New guidelines for what makes good textbooks include using high quality colour photographs in geography and not preparing pupils just to pass tests in maths.
Publishers, subject experts, textbook authors and teachers have been working on the Quality Guidelines for 12 months.
Launched by the Publishers Association (PA) and the British Education Suppliers Association (BESA), they are available free online and cover seven subjects including maths, English and computing.
Each subject’s standards highlight to publishers how they could improve textbook aspects such as providing good assessment measures and supporting teachers with additional resources.
The guidelines follow criticism from Mr Gibb who said last year that textbooks in England do not match up to the best in the world, “resulting in poorly designed resources, damaging and undermining good teaching”.
Colin Hughes (pictured right), chair of the PA’s Education Publishers Council, told Schools Week: “The guidelines are developed for publishers, but the ancillary benefit is that it enables teachers and those procuring textbooks to be able to look and see a reasonable description of what a good textbook looks like.
“On the whole my experience is that teachers struggle with procurement – it’s not what they are trained to do. This provides them with a set of measures of what [good] textbooks should provide.”
Geography textbooks “should include high quality colour photographs and other graphics to illustrate geographical features and processes”, according to the guidelines.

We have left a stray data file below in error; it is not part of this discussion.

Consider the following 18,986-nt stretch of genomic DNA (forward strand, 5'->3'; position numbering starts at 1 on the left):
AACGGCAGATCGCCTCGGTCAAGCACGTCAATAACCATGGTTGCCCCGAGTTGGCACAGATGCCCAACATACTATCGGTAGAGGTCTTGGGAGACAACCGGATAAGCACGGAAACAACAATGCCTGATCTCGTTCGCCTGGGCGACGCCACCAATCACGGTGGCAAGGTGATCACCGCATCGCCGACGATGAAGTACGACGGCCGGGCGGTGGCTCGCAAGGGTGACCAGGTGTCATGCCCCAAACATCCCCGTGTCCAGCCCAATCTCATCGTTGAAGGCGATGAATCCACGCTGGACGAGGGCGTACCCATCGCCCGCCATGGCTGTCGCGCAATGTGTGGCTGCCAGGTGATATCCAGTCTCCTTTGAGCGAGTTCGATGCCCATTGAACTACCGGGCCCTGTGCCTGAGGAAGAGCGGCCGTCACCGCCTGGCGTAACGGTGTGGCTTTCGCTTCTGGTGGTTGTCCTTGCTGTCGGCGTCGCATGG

Teachers are also told that while maths textbooks “should take note of examination needs, they should not be narrowly targeted on particular specifications as this may lead to a focus purely on passing the test”.
Andrew Old, maths teacher and Schools Week regular contributor, was asked for his thoughts on the maths guidelines. He said: “It seems to include every possible piece of advice without any indication as to which ones are important and which ones are largely irrelevant.
“It seems unlikely that any textbook could meet them all perfectly, and they do not distinguish between broad aims and important practical points.”
He said some of the criteria is “incredibly vague, such as ‘tasks and questions provide the appropriate level of challenge’, and others seem aspirational, such as ‘[resources use] clear representations of mathematics that provide insight into the concepts being taught’.
“They are an elaborate wishlist of features which do not actually recommend any clear course of action to publishers.”
But Caroline Wright, director general designate of BESA, added: “These combine pedagogical expertise with the very latest in publishing technology and as such are highly valued by teachers.”
The guidelines will be launched at a conference organised by the associations later today, where Mr Gibb is due to speak.
They cover seven points for each subject, which include general principles, content and design. It is the first time they have been produced – which Mr Hughes described as “pretty momentous”.
The full guidelines can be viewed here: www.publishers.org.uk